Yang said that when she heard about the award she instantly thought of Wahi, who taught her honors chemistry and honors physics courses in her junior and senior years.
Yang said that Wahi’s enthusiasm for the subject matter spread to the rest of the class, and that he went above and beyond to help students.
“Several times I went in early, like 45 minutes before school started, and he was always there, available to tutor,” Yang said. “Even for AP stuff, he organized morning tutoring sessions and review sessions.”
Yang, who may major in mechanical engineering, said Wahi’s class gave her a head start when she started studying the subject at MIT.
“I understood a lot before going into that class, and that definitely made it a lot easier,” she said.
Wahi said Yang stood out among his students because of her inquisitive nature.
“She had my favorite characteristic of the science students I teach, which is that she wanted to know not just what happens, but why it happens,” he said. “She got us to have a higher-quality discussion because she was interested in why exactly does something happen in chemistry or physics.”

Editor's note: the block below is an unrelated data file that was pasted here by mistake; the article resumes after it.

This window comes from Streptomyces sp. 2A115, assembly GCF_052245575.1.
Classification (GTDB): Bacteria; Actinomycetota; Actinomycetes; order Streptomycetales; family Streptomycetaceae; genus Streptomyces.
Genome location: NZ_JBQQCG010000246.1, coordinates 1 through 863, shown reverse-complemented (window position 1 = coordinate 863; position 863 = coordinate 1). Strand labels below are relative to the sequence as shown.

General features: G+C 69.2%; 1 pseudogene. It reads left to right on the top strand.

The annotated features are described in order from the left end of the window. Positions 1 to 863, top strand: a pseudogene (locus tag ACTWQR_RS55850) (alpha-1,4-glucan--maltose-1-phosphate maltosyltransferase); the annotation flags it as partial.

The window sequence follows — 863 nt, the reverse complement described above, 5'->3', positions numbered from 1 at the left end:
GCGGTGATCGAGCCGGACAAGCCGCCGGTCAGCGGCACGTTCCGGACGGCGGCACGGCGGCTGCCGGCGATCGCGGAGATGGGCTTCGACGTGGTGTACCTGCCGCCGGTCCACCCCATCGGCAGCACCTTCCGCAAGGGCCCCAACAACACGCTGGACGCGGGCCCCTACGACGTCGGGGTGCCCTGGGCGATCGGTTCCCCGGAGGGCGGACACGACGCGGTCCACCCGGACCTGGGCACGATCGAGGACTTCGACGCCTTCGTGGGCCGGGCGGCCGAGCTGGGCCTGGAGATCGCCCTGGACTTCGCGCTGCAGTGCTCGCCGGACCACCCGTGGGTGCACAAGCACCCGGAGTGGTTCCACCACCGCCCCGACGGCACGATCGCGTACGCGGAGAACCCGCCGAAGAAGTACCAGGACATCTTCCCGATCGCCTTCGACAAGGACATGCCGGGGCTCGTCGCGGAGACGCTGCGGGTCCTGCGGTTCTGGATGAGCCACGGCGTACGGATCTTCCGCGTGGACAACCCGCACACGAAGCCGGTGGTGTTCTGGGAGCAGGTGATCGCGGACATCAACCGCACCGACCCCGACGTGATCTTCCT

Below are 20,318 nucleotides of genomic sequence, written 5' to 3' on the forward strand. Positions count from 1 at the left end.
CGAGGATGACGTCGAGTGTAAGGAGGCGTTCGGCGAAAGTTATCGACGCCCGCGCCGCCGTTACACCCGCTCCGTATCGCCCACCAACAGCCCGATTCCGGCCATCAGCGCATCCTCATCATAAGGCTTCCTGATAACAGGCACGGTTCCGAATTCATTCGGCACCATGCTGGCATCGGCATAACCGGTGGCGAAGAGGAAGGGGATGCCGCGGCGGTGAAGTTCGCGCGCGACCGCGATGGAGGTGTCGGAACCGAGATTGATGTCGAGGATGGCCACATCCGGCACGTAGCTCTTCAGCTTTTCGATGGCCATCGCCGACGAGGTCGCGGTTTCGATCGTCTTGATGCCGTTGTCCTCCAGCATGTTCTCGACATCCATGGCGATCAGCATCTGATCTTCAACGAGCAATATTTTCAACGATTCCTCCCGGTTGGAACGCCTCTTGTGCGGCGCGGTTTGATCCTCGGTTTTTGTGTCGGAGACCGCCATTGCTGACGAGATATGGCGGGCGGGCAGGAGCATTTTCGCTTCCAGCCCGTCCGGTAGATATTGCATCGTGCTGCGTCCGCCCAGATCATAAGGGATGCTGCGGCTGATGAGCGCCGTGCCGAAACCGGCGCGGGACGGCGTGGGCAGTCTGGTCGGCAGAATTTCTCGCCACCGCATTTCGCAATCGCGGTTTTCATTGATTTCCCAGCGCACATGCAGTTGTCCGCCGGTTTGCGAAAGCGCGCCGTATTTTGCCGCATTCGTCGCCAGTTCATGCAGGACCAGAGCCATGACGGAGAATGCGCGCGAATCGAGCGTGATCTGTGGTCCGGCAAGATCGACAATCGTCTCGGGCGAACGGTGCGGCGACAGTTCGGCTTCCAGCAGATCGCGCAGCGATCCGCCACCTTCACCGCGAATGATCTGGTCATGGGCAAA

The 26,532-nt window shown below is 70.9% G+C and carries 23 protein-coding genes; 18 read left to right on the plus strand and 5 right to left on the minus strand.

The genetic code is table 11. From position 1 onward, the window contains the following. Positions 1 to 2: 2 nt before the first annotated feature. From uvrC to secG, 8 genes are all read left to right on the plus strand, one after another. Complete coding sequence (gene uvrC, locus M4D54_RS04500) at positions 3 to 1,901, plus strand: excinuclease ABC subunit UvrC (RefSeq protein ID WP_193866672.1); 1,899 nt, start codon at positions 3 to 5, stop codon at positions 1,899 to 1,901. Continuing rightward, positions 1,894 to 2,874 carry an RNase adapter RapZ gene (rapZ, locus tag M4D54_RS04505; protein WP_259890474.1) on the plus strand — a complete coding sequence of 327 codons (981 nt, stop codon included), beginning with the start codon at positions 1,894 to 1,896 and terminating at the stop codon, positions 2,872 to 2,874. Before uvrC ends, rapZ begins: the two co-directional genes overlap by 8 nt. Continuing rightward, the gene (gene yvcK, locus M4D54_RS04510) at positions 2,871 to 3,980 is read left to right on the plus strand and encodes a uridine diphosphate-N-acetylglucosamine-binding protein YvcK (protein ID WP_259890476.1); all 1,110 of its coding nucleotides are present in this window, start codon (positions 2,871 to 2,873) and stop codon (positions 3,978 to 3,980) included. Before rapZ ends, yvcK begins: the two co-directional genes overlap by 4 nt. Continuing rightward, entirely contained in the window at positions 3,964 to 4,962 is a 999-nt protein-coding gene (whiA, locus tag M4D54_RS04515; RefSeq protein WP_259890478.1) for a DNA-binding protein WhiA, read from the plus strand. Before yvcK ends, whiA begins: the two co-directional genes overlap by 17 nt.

Wahi, who received his bachelor’s, master’s and doctoral degrees in chemistry from Houston’s Rice University, came to Flintridge Prep four years ago from the Ransom Everglades school in Miami.
He said he is flattered to receive the award, but said credit goes to the people around him. “I’ve got really supportive colleagues who set the bar very high, and I’ve got students who are not only very conscientious about what they do, but they’re also just nice people,” he said.